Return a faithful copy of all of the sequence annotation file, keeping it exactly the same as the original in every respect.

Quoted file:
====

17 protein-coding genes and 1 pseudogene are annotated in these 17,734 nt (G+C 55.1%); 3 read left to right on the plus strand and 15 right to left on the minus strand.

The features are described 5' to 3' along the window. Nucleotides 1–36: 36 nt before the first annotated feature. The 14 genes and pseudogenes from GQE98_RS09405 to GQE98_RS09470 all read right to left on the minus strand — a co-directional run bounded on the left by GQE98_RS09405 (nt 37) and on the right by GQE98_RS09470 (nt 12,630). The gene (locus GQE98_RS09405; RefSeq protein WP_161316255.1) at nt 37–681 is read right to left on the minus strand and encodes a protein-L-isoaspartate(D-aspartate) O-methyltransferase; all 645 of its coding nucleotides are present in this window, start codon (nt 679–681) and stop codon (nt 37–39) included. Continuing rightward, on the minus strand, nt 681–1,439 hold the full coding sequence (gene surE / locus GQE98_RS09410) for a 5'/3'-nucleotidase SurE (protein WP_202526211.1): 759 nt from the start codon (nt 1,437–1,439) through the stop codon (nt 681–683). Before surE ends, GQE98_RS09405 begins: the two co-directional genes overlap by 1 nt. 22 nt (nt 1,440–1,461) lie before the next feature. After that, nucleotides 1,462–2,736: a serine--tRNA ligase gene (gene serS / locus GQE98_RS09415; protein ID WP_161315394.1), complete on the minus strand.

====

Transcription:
17 protein-coding genes and 1 pseudogene are annotated in these 17,734 nt (G+C 55.1%); 3 read left to right on the plus strand and 15 right to left on the minus strand.

The features are described 5' to 3' along the window. Nucleotides 1–36: 36 nt before the first annotated feature. The 14 genes and pseudogenes from GQE98_RS09405 to GQE98_RS09470 all read right to left on the minus strand — a co-directional run bounded on the left by GQE98_RS09405 (nt 37) and on the right by GQE98_RS09470 (nt 12,630). The gene (locus GQE98_RS09405; RefSeq protein WP_161316255.1) at nt 37–681 is read right to left on the minus strand and encodes a protein-L-isoaspartate(D-aspartate) O-methyltransferase; all 645 of its coding nucleotides are present in this window, start codon (nt 679–681) and stop codon (nt 37–39) included. Continuing rightward, on the minus strand, nt 681–1,439 hold the full coding sequence (gene surE / locus GQE98_RS09410) for a 5'/3'-nucleotidase SurE (protein WP_202526211.1): 759 nt from the start codon (nt 1,437–1,439) through the stop codon (nt 681–683). Before surE ends, GQE98_RS09405 begins: the two co-directional genes overlap by 1 nt. 22 nt (nt 1,440–1,461) lie before the next feature. After that, nucleotides 1,462–2,736: a serine--tRNA ligase gene (gene serS / locus GQE98_RS09415; protein ID WP_161315394.1), complete on the minus strand.